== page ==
I hear you Frank. But apparently, screw tops guys are doing a far better job in the war of words, trashing cork caps, blaming the wine gone bad on cork! Go figure. It sort of reminds me of any PR wars we deal in the high tech world... the louder you voice your opinions, you win. Of course, the engineering community tries very hard not to fall for it...
A cork adds ambiance and a sense of naturalness to wine.
I recall a book I checked out of the library when I was little that used a wine cork as part of an electric motor. Google build a motor with a cork, and see what you find.
I especially liked, "But engineering, like cockroaches, is everywhere." I'll remember to explain this to my wife. Who no doubt will agree with the "cockroaches" reference.
I was under the impression that artificial cork was being used for wine bottles because there was a global shortage or cork? Some disease or other? So your article made me curious.
And, like Frank, no screw-top wine bottle will find a place at MY table!!
Thanks for the interesting story and photos Junko. Indeed, cork has much more of a connection to engineering than I had realized.
But it also still makes the best wine bottle stopper. I hate those synthetic ones. And screw tops? Not on anything I would ever drink!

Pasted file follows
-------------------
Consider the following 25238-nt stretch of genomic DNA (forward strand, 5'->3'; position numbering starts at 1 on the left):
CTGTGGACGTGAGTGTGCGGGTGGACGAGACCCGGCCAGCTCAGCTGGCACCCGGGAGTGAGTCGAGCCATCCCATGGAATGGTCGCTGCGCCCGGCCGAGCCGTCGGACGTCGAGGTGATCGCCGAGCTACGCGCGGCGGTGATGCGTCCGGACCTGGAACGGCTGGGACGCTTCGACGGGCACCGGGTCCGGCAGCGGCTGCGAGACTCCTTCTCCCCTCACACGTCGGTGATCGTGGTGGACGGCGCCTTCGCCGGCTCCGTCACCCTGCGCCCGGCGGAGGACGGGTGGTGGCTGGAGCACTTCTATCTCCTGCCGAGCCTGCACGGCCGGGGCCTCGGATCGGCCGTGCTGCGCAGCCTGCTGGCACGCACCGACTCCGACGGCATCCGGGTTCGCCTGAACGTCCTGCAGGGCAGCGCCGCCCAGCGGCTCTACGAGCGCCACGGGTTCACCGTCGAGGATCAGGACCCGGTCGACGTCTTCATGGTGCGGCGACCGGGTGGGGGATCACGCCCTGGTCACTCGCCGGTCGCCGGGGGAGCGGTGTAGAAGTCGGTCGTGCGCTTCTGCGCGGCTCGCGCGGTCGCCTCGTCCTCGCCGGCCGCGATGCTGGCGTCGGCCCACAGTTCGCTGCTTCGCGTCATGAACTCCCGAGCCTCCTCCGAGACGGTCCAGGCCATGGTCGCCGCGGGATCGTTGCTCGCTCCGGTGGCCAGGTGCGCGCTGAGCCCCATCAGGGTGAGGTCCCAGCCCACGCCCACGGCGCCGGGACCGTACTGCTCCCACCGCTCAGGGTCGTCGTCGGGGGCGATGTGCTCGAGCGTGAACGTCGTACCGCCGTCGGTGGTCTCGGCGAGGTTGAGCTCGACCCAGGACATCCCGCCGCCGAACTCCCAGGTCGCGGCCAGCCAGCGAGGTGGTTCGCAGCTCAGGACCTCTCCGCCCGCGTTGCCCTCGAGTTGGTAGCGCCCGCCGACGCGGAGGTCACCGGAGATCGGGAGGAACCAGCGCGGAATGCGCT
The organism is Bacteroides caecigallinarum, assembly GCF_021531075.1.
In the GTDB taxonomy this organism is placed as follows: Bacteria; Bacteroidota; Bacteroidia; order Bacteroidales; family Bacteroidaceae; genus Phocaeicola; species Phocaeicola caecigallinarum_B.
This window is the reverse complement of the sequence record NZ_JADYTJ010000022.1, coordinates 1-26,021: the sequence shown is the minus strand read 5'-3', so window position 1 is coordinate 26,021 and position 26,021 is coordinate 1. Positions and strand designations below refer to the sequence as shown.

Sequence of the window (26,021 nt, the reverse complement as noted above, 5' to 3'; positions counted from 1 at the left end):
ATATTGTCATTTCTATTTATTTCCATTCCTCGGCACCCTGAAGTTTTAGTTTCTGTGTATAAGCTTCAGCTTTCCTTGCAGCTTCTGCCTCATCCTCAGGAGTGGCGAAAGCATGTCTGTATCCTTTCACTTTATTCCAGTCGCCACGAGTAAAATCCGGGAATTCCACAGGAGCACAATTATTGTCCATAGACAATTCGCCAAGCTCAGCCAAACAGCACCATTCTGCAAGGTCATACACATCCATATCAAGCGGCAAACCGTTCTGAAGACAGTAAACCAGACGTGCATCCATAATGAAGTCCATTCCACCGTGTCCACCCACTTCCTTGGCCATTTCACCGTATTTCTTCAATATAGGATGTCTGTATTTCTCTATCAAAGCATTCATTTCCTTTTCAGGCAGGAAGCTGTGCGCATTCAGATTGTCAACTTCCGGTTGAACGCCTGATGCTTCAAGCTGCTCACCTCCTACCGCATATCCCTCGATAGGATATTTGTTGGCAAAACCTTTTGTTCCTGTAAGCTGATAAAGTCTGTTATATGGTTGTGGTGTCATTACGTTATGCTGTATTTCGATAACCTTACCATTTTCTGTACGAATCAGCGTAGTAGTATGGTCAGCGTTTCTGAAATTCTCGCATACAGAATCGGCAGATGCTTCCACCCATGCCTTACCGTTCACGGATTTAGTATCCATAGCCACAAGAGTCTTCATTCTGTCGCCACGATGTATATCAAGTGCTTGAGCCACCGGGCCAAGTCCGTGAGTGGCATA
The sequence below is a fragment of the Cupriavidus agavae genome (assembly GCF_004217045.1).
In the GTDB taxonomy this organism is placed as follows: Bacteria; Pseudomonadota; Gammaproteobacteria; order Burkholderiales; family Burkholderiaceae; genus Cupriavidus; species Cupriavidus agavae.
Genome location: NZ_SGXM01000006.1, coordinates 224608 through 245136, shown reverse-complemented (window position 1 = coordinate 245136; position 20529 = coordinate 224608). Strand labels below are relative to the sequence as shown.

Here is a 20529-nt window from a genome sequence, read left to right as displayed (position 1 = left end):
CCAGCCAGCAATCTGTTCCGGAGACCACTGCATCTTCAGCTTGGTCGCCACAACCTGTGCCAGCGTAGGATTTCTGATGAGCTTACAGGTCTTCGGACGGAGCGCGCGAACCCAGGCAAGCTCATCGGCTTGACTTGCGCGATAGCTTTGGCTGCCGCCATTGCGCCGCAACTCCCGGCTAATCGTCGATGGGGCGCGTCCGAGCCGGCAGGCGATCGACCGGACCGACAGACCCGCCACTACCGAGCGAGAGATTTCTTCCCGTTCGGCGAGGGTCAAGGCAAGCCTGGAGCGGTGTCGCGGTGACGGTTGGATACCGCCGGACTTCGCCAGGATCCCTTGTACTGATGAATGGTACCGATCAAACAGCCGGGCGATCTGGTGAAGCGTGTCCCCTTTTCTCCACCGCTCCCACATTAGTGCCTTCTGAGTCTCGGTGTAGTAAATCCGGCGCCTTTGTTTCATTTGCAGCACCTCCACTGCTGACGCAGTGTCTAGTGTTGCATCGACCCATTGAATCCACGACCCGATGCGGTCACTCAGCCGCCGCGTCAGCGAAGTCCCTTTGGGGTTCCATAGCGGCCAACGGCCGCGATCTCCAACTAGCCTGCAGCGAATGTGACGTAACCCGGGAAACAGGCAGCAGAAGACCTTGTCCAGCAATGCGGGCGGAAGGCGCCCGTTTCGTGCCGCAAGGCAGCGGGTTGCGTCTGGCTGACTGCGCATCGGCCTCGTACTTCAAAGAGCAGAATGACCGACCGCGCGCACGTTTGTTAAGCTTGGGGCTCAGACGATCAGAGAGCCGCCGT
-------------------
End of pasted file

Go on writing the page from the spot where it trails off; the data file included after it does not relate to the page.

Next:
Call me naive, but I had no idea how cork becomes cork from cork oak trees, until I stumbled into the Alentejo region and spent a week. Imagine my surprise.
Seriously, airplanes using cork composites are cool (and intriguing), but the cork industry does need new mass consumer products that can make up for the revenue now getting lost in wine bottle stoppers.
What are the engineering and design challenges in creating successful IoT devices? These devices are usually small, resource-constrained electronics designed to sense, collect, send, and/or interpret data. Some of the devices need to be smart enough to act upon data in real time, 24/7. Specifically the guests will discuss sensors, security, and lessons from IoT deployments.